fibrosis -- very serious illnesses which require not only a lot of health
care, but require a lot of emotional and psychological care as well. And
this woman, whose husband was a lawyer -- they made a good income --
told me about how their first child, their son, had been born
Then they had two little girls, both of whom had cystic
fibrosis. And she recited for me what it had meant for this family to try
to find insurance for those little girls, because of course, once the first
one was born, the insurance company began pricing it out in such a way
that basically they were told, you can have insurance for yourselves
and your son, but not your daughter.
And then, unbelievably, a second
daughter with the same problem. This woman said to me that after going
from place to place -- they've never asked for a handout, they've never
wanted their child to be on welfare and to get Medicaid -- she remembered
talking to an insurance agent and begging him to help her get some kind of
insurance. He finally looked at her and said, what you don't understand
is, we don't insure burning houses.
Now, you know, I could not
even imagine what that mother felt like. And I could not even imagine that
if that were to happen to Bill and me with our daughter, how I would
react. I was so stunned.
So if we do one thing in this whole year that
will mean more to me than anything, it will be to eliminate preexisting
conditions. It will also be to eliminate lifetime limits, because what
lifetime limits do is cruelly say to a family, when you are really sick,
when you need insurance health care the most, you may run out.
Some policies, when you read the fine print, have a lifetime limit as low
as $50,000. Others go to a million. But you know in today's high-tech
medical world that often doesn't last very long, especially if you have a
really sick member of your family. So we're going to outlaw -- make it
absolutely illegal -- for insurance companies to do anything that will in
any way restrict your coverage on the basis of preexisting conditions or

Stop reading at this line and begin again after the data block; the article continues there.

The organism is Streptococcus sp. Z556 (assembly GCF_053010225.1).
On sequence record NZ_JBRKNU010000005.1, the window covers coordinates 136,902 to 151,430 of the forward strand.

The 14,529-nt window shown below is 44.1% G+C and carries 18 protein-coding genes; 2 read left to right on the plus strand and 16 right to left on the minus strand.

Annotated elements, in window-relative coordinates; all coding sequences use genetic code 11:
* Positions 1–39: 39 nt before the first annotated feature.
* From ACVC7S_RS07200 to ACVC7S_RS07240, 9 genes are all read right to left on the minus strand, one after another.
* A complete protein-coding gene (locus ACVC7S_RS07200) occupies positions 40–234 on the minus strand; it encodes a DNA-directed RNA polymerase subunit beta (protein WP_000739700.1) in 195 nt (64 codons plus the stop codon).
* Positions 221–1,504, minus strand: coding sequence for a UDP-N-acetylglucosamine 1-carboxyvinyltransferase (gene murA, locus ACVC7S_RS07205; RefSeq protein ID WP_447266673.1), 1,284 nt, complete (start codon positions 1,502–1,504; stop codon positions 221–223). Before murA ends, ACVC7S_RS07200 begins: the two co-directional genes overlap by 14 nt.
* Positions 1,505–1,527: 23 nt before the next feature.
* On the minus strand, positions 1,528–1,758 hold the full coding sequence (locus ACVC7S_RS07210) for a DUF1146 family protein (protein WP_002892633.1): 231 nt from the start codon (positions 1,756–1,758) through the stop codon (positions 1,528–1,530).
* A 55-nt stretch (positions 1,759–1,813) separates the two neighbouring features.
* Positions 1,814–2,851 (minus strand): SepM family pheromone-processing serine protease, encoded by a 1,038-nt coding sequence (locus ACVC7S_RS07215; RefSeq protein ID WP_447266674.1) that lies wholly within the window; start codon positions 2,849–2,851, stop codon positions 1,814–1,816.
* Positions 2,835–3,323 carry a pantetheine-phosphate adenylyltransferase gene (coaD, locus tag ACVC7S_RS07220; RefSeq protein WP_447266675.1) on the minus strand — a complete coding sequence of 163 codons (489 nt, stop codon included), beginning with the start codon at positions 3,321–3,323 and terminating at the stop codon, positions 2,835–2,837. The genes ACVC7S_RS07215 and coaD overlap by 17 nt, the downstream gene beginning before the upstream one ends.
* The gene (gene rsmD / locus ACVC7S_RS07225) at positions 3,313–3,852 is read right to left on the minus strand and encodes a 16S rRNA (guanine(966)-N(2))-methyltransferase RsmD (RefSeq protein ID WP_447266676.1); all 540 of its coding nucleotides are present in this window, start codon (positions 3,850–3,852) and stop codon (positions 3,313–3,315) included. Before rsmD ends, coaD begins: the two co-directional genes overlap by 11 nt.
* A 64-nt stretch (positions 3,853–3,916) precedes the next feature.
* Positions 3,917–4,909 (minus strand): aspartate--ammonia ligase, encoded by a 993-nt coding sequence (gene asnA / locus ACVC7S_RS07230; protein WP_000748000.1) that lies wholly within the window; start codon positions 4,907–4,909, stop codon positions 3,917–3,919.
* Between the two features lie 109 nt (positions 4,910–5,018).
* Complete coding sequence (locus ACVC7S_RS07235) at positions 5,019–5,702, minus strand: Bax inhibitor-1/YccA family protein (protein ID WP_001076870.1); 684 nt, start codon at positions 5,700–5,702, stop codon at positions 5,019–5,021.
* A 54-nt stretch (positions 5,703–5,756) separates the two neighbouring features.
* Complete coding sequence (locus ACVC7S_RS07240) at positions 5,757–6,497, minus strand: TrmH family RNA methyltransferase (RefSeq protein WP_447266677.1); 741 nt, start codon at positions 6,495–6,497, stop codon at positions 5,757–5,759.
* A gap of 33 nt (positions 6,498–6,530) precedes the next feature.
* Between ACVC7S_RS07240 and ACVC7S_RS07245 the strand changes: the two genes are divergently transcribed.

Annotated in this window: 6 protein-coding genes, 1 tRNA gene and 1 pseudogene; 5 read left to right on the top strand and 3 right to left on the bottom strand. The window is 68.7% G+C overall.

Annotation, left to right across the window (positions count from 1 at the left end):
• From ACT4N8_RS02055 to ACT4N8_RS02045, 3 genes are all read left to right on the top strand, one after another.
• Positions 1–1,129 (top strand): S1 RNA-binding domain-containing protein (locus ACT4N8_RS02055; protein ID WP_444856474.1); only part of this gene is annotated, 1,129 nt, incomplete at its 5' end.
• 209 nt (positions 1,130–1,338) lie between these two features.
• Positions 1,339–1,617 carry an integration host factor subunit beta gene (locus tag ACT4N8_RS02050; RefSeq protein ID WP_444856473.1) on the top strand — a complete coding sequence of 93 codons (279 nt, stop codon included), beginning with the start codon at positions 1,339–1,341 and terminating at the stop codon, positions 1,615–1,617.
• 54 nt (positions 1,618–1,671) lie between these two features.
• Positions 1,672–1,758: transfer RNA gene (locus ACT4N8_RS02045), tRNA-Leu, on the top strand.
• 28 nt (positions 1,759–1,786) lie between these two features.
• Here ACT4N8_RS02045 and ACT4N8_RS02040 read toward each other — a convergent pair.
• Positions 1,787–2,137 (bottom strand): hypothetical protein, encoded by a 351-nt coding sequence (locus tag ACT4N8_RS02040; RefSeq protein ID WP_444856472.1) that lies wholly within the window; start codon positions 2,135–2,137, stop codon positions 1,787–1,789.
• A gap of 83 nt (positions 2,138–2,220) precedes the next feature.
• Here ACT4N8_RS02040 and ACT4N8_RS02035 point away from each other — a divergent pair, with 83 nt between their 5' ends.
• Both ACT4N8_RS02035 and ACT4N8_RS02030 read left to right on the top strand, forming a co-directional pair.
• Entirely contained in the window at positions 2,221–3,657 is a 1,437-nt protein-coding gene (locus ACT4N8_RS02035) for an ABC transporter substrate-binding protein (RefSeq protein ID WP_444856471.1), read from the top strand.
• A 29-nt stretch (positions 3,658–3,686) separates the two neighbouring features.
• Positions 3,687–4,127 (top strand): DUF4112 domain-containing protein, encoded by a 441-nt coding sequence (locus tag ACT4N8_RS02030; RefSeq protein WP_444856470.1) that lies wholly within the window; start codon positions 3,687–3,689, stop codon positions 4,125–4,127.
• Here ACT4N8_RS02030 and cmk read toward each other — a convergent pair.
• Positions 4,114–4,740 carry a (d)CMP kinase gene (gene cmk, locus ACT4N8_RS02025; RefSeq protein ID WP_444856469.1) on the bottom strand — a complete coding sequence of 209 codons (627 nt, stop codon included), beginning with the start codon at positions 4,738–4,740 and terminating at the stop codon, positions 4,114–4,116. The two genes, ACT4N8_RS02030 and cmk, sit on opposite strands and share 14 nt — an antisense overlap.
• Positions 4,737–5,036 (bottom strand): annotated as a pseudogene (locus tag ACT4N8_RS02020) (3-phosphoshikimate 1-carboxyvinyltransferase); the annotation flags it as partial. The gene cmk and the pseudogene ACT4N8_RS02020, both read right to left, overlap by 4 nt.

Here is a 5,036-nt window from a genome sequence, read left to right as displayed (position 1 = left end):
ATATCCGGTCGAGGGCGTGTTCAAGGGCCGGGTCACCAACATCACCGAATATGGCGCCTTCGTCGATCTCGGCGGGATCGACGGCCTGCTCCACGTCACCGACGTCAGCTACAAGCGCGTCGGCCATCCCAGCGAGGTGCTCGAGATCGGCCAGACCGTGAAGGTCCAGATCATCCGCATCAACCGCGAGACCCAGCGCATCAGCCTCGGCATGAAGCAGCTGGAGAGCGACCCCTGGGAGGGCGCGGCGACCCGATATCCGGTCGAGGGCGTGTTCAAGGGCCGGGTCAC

lifetime limits. That is what we are trying to do.
principle is one that is very important to me personally and I would
imagine to many of you. And that is, we want to give every American the
choice of doctors and choice of health plan. Now there has probably been
more misinformation about this than any other aspect of the President's
plan, and I think I've kind of figured out why.
In addition to the
advertising campaigns run by interests that don't want you to have choices,
what's happening right now is that many, many of us are losing our
choice. Employers are picking plans and then telling you what doctors and
hospitals you can use. I hear that everywhere I go in the country.
I was in Baltimore on Monday, and I met a family who had a child with a
chronic condition. They were very pleased with their doctor. The husband's
employer changed insurance policies, and all of a sudden they were told
they can't take their child to the same doctor they've been taking him
to ever since he was born. They had to go to somebody else.
we want to do is to stop the trend that is taking choice away from people,
because if we do nothing, if we do not reform the system, I can guarantee
you that most of us will not have any choice in the next 10 years. It
won't matter how hard you bargain, it won't matter how hard you shop,
there will be big conglomerates that will decide what doctors can belong
and what doctors cannot. They will offer the lowest prices to the
employers. That's what will be taken, and the rest of us will be left with
What I want for the American people is what the members
of Congress and federal employees have today. They have an employer-based
benefit. They have the federal government -- which pays their salary, then
pays 75 percent of their health care benefits -- going into the
marketplace and finding health plans that want to bid on my health
That's what a co-op, or an alliance, or a buyer's club
would do. It doesn't deliver health services. It does what the federal
government does for my husband and me, and for members of Congress. Every
year we get a whole bunch of brochures and information, and can attend a
meeting, so that we're told about all the different health plans that
are available in the Washington area. This goes on all across the
country for federal employees.
What I want is for Americans to have
that choice. It's not my husband's employer, it's not the federal
government telling us what health care plan to choose, it is our choice. If
it's good enough for Congress, it's good enough for the American people.
And the fourth principle is, we want to preserve and improve
Medicare. Medicare has worked for older Americans, but it has two big gaps